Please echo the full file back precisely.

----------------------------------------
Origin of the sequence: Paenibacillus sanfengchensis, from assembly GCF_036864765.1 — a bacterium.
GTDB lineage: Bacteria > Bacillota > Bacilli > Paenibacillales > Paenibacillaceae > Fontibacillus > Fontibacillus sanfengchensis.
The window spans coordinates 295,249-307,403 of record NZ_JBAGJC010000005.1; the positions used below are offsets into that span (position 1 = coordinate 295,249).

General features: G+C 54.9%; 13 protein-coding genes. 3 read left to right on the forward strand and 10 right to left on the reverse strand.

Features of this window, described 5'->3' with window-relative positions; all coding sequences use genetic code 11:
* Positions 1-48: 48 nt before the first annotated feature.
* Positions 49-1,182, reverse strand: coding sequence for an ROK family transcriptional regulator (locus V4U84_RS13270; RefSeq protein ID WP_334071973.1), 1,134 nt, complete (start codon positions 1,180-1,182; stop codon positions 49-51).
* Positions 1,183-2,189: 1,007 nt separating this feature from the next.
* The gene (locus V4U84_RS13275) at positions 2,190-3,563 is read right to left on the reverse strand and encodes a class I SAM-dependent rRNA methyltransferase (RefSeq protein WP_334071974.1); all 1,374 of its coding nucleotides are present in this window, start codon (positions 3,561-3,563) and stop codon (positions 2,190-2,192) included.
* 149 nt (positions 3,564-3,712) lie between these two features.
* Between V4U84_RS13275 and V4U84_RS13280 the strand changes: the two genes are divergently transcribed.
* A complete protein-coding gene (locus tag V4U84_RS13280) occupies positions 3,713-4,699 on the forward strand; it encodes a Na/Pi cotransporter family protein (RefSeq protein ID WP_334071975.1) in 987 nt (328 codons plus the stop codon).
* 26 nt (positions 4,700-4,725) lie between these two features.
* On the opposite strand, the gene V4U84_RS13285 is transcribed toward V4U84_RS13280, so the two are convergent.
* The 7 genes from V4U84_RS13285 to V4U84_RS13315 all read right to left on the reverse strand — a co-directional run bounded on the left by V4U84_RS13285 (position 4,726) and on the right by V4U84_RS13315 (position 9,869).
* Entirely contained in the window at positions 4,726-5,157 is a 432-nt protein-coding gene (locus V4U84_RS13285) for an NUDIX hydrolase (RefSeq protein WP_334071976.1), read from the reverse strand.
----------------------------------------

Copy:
Origin of the sequence: Paenibacillus sanfengchensis, from assembly GCF_036864765.1 — a bacterium.
GTDB lineage: Bacteria > Bacillota > Bacilli > Paenibacillales > Paenibacillaceae > Fontibacillus > Fontibacillus sanfengchensis.
The window spans coordinates 295,249-307,403 of record NZ_JBAGJC010000005.1; the positions used below are offsets into that span (position 1 = coordinate 295,249).

General features: G+C 54.9%; 13 protein-coding genes. 3 read left to right on the forward strand and 10 right to left on the reverse strand.

Features of this window, described 5'->3' with window-relative positions; all coding sequences use genetic code 11:
* Positions 1-48: 48 nt before the first annotated feature.
* Positions 49-1,182, reverse strand: coding sequence for an ROK family transcriptional regulator (locus V4U84_RS13270; RefSeq protein ID WP_334071973.1), 1,134 nt, complete (start codon positions 1,180-1,182; stop codon positions 49-51).
* Positions 1,183-2,189: 1,007 nt separating this feature from the next.
* The gene (locus V4U84_RS13275) at positions 2,190-3,563 is read right to left on the reverse strand and encodes a class I SAM-dependent rRNA methyltransferase (RefSeq protein WP_334071974.1); all 1,374 of its coding nucleotides are present in this window, start codon (positions 3,561-3,563) and stop codon (positions 2,190-2,192) included.
* 149 nt (positions 3,564-3,712) lie between these two features.
* Between V4U84_RS13275 and V4U84_RS13280 the strand changes: the two genes are divergently transcribed.
* A complete protein-coding gene (locus tag V4U84_RS13280) occupies positions 3,713-4,699 on the forward strand; it encodes a Na/Pi cotransporter family protein (RefSeq protein ID WP_334071975.1) in 987 nt (328 codons plus the stop codon).
* 26 nt (positions 4,700-4,725) lie between these two features.
* On the opposite strand, the gene V4U84_RS13285 is transcribed toward V4U84_RS13280, so the two are convergent.
* The 7 genes from V4U84_RS13285 to V4U84_RS13315 all read right to left on the reverse strand — a co-directional run bounded on the left by V4U84_RS13285 (position 4,726) and on the right by V4U84_RS13315 (position 9,869).
* Entirely contained in the window at positions 4,726-5,157 is a 432-nt protein-coding gene (locus V4U84_RS13285) for an NUDIX hydrolase (RefSeq protein WP_334071976.1), read from the reverse strand.